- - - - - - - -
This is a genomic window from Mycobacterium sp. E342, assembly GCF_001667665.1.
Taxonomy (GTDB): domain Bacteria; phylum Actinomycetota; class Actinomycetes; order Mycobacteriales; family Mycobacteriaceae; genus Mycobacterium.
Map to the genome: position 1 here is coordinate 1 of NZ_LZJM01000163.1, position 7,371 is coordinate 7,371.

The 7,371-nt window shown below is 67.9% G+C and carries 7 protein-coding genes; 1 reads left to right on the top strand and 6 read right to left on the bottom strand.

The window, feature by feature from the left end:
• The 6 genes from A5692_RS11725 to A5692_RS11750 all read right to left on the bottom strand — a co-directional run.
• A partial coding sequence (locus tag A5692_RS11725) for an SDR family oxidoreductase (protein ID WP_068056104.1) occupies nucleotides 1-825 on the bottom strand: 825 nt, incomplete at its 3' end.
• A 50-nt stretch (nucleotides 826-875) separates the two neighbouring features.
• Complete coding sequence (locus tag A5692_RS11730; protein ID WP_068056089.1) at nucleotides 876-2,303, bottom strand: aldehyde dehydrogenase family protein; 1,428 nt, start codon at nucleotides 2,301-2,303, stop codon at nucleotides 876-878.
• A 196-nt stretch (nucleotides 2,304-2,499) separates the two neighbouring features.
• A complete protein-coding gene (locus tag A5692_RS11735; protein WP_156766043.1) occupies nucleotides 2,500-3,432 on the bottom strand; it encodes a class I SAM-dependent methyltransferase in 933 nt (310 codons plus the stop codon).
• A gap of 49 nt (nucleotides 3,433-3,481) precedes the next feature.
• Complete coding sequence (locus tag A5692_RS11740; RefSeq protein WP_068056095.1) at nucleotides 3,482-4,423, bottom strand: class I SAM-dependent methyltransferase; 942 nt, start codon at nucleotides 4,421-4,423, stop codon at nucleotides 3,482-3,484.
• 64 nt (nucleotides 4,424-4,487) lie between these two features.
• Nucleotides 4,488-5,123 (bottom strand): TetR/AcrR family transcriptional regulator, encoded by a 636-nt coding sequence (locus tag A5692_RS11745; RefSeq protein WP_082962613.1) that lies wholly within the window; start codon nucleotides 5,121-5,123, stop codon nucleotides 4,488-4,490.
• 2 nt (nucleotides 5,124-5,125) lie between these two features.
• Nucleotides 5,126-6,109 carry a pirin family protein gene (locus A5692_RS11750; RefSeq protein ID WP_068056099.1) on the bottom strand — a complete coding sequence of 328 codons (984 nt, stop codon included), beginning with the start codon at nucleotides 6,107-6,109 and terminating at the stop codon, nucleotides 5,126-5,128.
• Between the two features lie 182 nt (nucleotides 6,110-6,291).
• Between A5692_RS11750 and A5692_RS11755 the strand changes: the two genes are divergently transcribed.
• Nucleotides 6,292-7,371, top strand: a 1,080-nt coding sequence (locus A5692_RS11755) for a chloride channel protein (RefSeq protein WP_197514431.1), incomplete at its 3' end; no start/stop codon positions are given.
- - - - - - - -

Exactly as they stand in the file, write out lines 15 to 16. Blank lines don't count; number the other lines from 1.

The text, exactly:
• Nucleotides 4,488-5,123 (bottom strand): TetR/AcrR family transcriptional regulator, encoded by a 636-nt coding sequence (locus tag A5692_RS11745; RefSeq protein WP_082962613.1) that lies wholly within the window; start codon nucleotides 5,121-5,123, stop codon nucleotides 4,488-4,490.
• 2 nt (nucleotides 5,124-5,125) lie between these two features.